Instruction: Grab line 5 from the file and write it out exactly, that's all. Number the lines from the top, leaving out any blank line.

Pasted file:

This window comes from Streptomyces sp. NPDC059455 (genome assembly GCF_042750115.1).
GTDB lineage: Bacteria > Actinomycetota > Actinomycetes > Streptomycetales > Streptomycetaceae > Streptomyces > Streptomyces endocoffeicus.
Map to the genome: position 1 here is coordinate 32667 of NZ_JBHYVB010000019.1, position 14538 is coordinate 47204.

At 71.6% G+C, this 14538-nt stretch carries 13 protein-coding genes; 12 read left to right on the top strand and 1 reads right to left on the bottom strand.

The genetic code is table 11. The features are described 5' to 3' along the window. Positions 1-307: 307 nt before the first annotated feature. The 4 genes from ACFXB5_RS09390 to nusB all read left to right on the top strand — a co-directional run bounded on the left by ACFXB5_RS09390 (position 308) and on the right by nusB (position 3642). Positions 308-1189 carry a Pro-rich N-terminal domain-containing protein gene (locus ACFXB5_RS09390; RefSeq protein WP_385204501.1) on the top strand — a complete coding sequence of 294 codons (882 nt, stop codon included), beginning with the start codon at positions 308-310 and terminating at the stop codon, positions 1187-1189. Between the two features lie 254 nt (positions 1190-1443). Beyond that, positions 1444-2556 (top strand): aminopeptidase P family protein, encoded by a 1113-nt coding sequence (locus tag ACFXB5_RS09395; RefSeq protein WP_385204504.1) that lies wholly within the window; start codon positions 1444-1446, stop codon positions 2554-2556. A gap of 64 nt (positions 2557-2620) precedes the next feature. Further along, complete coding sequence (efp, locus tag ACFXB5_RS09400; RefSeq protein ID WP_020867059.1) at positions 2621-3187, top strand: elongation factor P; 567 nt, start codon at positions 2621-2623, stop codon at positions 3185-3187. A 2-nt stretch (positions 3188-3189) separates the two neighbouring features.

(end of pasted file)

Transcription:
The genetic code is table 11. The features are described 5' to 3' along the window. Positions 1-307: 307 nt before the first annotated feature. The 4 genes from ACFXB5_RS09390 to nusB all read left to right on the top strand — a co-directional run bounded on the left by ACFXB5_RS09390 (position 308) and on the right by nusB (position 3642). Positions 308-1189 carry a Pro-rich N-terminal domain-containing protein gene (locus ACFXB5_RS09390; RefSeq protein WP_385204501.1) on the top strand — a complete coding sequence of 294 codons (882 nt, stop codon included), beginning with the start codon at positions 308-310 and terminating at the stop codon, positions 1187-1189. Between the two features lie 254 nt (positions 1190-1443). Beyond that, positions 1444-2556 (top strand): aminopeptidase P family protein, encoded by a 1113-nt coding sequence (locus tag ACFXB5_RS09395; RefSeq protein WP_385204504.1) that lies wholly within the window; start codon positions 1444-1446, stop codon positions 2554-2556. A gap of 64 nt (positions 2557-2620) precedes the next feature. Further along, complete coding sequence (efp, locus tag ACFXB5_RS09400; RefSeq protein ID WP_020867059.1) at positions 2621-3187, top strand: elongation factor P; 567 nt, start codon at positions 2621-2623, stop codon at positions 3185-3187. A 2-nt stretch (positions 3188-3189) separates the two neighbouring features.